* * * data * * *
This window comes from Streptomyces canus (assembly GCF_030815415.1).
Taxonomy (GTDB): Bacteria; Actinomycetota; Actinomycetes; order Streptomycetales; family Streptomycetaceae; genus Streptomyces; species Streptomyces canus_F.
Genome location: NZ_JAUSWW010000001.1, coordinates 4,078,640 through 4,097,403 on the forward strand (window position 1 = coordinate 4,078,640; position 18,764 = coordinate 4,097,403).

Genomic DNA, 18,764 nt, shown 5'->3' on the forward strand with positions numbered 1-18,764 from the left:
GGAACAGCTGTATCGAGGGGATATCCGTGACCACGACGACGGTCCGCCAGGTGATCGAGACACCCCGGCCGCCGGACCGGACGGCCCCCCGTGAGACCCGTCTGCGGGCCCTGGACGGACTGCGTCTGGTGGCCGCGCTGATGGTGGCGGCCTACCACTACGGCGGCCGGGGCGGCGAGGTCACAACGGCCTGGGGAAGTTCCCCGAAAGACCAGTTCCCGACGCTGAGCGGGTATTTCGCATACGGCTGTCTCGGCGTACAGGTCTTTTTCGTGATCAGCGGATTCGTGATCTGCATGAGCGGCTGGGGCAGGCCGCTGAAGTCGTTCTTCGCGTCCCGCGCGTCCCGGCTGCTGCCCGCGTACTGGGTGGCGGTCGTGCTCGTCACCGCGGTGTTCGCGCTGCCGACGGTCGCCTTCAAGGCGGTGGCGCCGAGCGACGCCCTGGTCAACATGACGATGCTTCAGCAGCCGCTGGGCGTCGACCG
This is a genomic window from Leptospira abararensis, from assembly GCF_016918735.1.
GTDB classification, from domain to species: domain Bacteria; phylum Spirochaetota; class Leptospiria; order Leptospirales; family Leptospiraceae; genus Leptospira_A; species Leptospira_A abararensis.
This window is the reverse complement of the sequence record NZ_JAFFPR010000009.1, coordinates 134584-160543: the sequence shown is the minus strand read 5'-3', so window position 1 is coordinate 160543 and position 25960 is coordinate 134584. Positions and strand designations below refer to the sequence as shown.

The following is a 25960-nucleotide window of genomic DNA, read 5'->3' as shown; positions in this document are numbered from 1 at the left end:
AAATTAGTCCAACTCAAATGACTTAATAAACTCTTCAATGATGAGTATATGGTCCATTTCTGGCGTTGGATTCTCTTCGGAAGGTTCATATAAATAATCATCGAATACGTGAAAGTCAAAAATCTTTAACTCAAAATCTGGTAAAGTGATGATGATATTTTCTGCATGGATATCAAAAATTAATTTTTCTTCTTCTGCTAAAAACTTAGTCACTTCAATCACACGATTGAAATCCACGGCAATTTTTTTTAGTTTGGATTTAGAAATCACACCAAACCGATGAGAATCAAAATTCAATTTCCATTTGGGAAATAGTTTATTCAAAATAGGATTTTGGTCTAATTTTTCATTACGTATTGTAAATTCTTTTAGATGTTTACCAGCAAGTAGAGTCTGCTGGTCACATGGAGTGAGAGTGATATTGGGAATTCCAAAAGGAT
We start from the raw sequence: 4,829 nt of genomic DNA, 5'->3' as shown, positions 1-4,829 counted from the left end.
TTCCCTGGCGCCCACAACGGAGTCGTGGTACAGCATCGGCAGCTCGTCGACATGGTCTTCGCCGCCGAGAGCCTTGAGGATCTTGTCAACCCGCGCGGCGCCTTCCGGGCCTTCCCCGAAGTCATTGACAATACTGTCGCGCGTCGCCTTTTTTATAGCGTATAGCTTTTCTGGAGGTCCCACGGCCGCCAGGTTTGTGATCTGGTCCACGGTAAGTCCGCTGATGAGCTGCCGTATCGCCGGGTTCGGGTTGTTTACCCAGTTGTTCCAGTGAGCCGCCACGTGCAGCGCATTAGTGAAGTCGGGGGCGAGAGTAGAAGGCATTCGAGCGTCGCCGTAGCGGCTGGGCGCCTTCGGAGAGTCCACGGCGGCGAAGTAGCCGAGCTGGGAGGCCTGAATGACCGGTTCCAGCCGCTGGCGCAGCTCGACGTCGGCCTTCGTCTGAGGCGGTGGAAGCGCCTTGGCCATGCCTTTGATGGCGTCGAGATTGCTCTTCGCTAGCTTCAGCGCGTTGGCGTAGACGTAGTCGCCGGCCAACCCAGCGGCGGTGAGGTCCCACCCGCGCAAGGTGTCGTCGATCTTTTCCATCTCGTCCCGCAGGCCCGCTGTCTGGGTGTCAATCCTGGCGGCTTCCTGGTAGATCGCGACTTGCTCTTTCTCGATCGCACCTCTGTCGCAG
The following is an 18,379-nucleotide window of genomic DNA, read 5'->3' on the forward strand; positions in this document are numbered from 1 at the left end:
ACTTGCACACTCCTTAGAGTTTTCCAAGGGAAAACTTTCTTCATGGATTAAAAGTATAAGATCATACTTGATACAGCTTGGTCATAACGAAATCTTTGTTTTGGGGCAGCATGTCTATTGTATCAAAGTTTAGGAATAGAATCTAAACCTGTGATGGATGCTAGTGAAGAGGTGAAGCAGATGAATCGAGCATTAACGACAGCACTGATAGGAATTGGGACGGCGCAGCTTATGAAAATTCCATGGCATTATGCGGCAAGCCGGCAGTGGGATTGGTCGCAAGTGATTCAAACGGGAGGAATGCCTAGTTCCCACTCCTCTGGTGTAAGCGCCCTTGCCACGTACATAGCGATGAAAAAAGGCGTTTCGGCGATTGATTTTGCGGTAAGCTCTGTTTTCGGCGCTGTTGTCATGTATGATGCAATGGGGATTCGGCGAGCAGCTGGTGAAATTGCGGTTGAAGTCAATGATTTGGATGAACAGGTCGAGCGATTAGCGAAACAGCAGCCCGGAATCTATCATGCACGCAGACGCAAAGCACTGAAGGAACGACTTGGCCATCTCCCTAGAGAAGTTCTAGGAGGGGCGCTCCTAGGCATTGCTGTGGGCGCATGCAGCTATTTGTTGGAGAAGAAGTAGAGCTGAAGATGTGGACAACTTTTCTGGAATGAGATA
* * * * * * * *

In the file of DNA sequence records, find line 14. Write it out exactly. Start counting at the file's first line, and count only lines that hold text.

ACTTGCACACTCCTTAGAGTTTTCCAAGGGAAAACTTTCTTCATGGATTAAAAGTATAAGATCATACTTGATACAGCTTGGTCATAACGAAATCTTTGTTTTGGGGCAGCATGTCTATTGTATCAAAGTTTAGGAATAGAATCTAAACCTGTGATGGATGCTAGTGAAGAGGTGAAGCAGATGAATCGAGCATTAACGACAGCACTGATAGGAATTGGGACGGCGCAGCTTATGAAAATTCCATGGCATTATGCGGCAAGCCGGCAGTGGGATTGGTCGCAAGTGATTCAAACGGGAGGAATGCCTAGTTCCCACTCCTCTGGTGTAAGCGCCCTTGCCACGTACATAGCGATGAAAAAAGGCGTTTCGGCGATTGATTTTGCGGTAAGCTCTGTTTTCGGCGCTGTTGTCATGTATGATGCAATGGGGATTCGGCGAGCAGCTGGTGAAATTGCGGTTGAAGTCAATGATTTGGATGAACAGGTCGAGCGATTAGCGAAACAGCAGCCCGGAATCTATCATGCACGCAGACGCAAAGCACTGAAGGAACGACTTGGCCATCTCCCTAGAGAAGTTCTAGGAGGGGCGCTCCTAGGCATTGCTGTGGGCGCATGCAGCTATTTGTTGGAGAAGAAGTAGAGCTGAAGATGTGGACAACTTTTCTGGAATGAGATA